Ulta Beauty customers who claim the cosmetics retailer resold used makeup as if it were new will get to have their day in court.
A federal court judge in Chicago ruled Tuesday that a lawsuit seeking class-action status on behalf of consumers in 18 states, including Illinois, can proceed, according to court filings.
Allegations that Bolingbrook-based Ulta put returned cosmetics back on shelves to be sold at full price arose in January 2018, when a person claiming to be a former employee described repackaging products in a Twitter post that quickly went viral.
A California woman filed the lawsuit, which seeks unspecified damages, later that month, and 21 more Ulta customers have since joined, including two from Illinois.
Judge Jorge Alonso dismissed Ulta’s argument that the consumers’ claims were too vague and based on allegations from a just a handful of employees and social media posts, saying consumers can’t be expected to know the details of the company’s practices.
Ulta said it was pleased with the ruling because it narrowed the plaintiffs’ claims.
“We remain confident in the company’s position on the remaining claims, which we continue to believe are without merit,” Ulta spokeswoman Karen Twigg May said in an emailed statement.
Alonso agreed with Ulta that consumers can’t claim harm if they purchased products that were new and unused, since “there was no defect or risk of harm in the products they purchased, and therefore no overpayment or injury,” according to the Tuesday court filing.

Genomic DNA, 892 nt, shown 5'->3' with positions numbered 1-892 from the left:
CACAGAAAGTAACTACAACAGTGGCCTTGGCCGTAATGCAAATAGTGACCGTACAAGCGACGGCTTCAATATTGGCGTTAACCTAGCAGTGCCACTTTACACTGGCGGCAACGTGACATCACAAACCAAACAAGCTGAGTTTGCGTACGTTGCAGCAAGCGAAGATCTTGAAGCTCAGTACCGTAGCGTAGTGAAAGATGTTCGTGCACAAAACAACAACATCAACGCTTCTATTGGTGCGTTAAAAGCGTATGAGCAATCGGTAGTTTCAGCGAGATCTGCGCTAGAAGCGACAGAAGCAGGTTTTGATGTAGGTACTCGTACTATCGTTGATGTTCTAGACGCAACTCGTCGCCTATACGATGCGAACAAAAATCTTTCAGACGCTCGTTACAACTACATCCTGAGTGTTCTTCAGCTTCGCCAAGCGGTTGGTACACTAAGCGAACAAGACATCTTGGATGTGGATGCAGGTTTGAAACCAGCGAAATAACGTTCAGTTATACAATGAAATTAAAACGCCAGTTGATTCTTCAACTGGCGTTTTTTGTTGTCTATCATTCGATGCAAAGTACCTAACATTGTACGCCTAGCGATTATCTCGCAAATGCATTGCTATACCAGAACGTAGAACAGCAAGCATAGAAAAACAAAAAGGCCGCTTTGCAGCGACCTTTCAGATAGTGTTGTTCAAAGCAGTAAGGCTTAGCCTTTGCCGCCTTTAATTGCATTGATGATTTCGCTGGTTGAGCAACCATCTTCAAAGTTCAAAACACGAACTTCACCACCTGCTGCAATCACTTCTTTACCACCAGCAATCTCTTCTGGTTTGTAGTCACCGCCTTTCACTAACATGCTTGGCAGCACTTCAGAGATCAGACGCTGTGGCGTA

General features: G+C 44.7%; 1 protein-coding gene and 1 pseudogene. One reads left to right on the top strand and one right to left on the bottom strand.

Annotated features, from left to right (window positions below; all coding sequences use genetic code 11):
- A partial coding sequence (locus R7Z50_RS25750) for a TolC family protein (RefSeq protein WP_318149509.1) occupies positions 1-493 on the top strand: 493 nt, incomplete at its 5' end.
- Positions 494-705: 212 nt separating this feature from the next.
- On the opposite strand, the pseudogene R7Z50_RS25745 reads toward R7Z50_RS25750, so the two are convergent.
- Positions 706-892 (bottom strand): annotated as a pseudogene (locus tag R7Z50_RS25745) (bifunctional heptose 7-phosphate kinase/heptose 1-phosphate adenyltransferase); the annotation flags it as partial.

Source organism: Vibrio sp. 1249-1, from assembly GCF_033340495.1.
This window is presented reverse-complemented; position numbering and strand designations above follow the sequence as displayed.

The judge also limited the case to consumers from the 18 states represented by plaintiffs named in the lawsuit.
In March, Ulta CEO Mary Dillon denied allegations the company sold used, damaged or expired products during a call discussing the company’s financial results.
Dillon said Ulta was reinforcing appropriate procedures for handling returns and had seen no indication that the publicity around the claims had hurt the company’s brand. That remains the case, Twigg May said.
Sales at stores open at least 14 months rose 7.8 percent during the three months ending Nov. 3, down from a 10.3 percent increase during the same period the year before, Ulta said in December.
But growth in the U.S. beauty industry overall has slowed after several years of rising spending, Stephanie Wissink, managing director and consumer products analyst at Jefferies, said in an email. That has “far more impact” on Ulta’s results than factors like the lawsuit, she wrote.
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